Infographic: The Ultimate English Grammar Cheat Sheet

Infographic: The Ultimate English Grammar Cheat Sheet Infographic In spite of every effort to simplify it and reform it, English remains one of the most complicated languages. It's  a confusing beast, full of inconsistent usage, evolving rules, contradictory authorities, and newly borrowed or invented terms.

No matter what your field is, a good grasp of English grammar is important in order to be taken seriously in your writing and your endeavors, and the following infographic can help. It details many of the common mistakes made every day, and how to avoid them.

P.S. And to fill up your holiday break, here are several videos and an infographic on the history and crazier aspects of English.

Infographic: The Ultimate English Grammar Cheat Sheet Infographic

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Nate Hoffelder

View posts by Nate Hoffelder
Nate Hoffelder is the founder and editor of The Digital Reader: He's here to chew bubble gum and fix broken websites, and he is all out of bubble gum. He has been blogging about indie authors since 2010 while learning new tech skills at the drop of a hat. He fixes author sites, and shares what he learns on The Digital Reader's blog. In his spare time, he fosters dogs for A Forever Home, a local rescue group.

10 Comments

  1. J.D. Ogre22 December, 2015

    > ‘Could of’ does not exist and presumably has been picked up in speech when ‘have’ has been slurred.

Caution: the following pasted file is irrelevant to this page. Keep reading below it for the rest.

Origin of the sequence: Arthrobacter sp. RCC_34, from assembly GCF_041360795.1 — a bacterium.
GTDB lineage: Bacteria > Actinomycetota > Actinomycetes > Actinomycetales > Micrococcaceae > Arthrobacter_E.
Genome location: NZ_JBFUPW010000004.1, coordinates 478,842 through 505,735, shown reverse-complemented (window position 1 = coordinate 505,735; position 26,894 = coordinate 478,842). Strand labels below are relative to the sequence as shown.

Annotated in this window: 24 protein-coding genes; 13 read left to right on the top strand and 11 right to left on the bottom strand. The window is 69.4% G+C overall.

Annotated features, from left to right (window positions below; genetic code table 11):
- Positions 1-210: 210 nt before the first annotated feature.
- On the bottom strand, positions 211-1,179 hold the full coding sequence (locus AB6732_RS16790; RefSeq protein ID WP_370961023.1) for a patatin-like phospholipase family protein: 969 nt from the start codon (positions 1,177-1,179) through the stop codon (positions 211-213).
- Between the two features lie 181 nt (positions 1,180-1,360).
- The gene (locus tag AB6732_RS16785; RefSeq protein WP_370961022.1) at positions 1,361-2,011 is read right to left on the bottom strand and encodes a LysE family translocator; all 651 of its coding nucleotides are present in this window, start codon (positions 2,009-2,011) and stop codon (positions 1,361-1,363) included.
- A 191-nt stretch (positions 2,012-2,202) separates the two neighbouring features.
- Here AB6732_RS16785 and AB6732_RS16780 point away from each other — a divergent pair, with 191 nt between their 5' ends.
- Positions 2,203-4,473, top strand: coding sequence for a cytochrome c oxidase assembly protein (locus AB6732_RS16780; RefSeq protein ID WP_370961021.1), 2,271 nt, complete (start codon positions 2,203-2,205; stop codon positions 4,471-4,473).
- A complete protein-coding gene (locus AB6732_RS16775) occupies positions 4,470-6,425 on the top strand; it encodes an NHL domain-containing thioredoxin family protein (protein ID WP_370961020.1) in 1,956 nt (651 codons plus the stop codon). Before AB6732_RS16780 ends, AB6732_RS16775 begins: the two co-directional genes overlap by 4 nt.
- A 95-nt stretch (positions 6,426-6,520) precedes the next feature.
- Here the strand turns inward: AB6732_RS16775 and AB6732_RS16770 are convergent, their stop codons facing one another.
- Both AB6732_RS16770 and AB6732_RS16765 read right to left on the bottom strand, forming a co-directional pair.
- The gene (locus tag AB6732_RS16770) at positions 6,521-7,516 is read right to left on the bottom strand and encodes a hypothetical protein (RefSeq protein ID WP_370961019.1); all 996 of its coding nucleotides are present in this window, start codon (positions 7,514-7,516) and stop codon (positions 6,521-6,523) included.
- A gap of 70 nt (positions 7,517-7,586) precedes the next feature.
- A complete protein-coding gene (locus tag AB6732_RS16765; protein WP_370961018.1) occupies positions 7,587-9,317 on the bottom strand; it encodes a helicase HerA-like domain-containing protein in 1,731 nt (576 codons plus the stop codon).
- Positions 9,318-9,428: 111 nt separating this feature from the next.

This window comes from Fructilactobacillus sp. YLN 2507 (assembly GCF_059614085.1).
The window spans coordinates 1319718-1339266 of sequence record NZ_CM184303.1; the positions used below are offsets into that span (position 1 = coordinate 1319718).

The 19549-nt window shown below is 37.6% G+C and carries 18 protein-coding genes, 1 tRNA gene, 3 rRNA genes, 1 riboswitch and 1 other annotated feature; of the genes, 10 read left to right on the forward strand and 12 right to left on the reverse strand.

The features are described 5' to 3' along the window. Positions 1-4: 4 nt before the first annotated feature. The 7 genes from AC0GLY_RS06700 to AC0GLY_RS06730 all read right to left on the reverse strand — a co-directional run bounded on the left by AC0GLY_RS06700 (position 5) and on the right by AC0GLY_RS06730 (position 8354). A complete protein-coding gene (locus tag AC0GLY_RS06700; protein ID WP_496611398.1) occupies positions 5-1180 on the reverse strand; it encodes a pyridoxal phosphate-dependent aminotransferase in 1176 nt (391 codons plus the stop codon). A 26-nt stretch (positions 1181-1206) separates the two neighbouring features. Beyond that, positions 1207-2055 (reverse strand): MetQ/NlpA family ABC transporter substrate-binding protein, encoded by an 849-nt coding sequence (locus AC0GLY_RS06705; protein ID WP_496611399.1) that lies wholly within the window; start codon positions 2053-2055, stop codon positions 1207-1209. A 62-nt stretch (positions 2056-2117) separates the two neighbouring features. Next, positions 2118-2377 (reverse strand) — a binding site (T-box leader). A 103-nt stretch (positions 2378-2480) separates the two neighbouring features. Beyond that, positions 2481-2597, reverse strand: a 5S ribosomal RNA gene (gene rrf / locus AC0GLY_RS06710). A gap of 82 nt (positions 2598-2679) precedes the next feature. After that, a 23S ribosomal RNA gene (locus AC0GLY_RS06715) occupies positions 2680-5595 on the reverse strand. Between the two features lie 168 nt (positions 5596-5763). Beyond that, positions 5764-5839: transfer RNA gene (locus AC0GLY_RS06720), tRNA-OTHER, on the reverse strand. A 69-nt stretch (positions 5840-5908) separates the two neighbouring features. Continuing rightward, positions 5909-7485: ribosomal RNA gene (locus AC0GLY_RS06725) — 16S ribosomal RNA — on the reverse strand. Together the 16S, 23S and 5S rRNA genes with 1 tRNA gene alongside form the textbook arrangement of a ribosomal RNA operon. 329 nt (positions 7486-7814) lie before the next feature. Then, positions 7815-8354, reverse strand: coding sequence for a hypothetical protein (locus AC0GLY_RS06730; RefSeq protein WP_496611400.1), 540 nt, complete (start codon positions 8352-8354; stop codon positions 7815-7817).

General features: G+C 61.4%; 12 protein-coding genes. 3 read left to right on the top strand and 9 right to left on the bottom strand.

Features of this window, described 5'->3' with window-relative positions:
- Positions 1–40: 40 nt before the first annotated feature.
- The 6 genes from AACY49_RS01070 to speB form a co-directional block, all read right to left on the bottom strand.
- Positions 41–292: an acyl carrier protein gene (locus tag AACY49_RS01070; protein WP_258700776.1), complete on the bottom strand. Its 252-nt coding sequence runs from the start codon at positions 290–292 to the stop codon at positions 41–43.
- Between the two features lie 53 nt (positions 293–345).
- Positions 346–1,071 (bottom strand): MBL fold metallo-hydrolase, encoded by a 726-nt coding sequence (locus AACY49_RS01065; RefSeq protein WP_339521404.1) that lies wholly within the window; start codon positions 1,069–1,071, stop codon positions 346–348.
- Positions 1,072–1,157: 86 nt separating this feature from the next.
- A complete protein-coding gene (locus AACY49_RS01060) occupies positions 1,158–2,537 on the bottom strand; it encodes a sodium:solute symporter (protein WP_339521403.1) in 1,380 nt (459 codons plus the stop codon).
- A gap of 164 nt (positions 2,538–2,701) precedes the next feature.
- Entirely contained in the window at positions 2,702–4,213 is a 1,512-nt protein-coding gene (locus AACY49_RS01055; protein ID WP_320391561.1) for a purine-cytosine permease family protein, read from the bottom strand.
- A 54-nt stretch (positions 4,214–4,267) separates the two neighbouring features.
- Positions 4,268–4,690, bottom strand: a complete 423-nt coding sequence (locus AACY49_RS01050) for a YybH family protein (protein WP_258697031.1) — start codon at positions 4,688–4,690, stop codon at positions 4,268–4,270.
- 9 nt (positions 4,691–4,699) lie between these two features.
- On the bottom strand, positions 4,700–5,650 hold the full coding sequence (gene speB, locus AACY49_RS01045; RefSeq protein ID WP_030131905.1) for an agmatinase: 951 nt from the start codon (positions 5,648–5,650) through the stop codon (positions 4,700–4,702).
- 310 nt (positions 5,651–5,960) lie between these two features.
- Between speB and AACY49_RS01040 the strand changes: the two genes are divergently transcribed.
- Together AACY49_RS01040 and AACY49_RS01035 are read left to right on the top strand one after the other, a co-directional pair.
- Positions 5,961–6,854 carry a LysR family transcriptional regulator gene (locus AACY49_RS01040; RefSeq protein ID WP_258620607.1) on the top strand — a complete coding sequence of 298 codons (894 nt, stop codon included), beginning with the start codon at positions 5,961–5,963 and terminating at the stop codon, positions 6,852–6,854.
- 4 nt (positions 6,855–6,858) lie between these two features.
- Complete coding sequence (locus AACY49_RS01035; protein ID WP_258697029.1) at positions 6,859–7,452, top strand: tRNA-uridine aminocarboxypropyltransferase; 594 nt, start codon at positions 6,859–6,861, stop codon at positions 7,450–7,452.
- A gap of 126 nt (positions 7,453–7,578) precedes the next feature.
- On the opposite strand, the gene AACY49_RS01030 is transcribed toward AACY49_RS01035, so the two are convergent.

Or, more likely, the English language COULD OF evolved a bit to include it, as it usually does. Bet he also thinks “ain’t” ain’t a word.

    Reply
    1. Nate Hoffelder22 December, 2015

      I have seen that in print, seriously. Obviously it is incorrect (and so is could’ve, in most cases), but the use probably came from verbal slurring, as you mention, after which it was committed to paper.

      Reply
  2. […] Infographic: The Ultimate English Grammar Cheat Sheet […]

    Reply
  3. Moustafa Elqabbany26 December, 2015

    “It details many of the common mistakes made everyday”.

    Please fix this blemish. “Everyday” is an adjective. I think the author meant “every day”.

    Reply
    1. Nate Hoffelder26 December, 2015

      What is a post on grammar without a grammar error?

      Incomplete, I think.

      But I fixed it anyway. Thanks for pointing it out!

      Reply
  4. Sonya26 December, 2015

    Verbs *has* to?
    Reserve the apostrophe for *it’s* proper use?

    Reply
    1. Nate Hoffelder26 December, 2015

      Yes. Those weren’t typos; they were intentional mistakes used to drive the point home.

      Reply
  5. Sonya26 December, 2015

    Okay, I think you’re joking…

    Reply
  6. […] Infographic: The Ultimate English Grammar Cheat Sheet – I wouldn’t call this the ultimate shortcut (where is a description of the difference between lie and lay, for example), but it’s pretty good. – The Digital Reader […]

    Reply
  7. […] Via The Digital Reader. […]

    Reply

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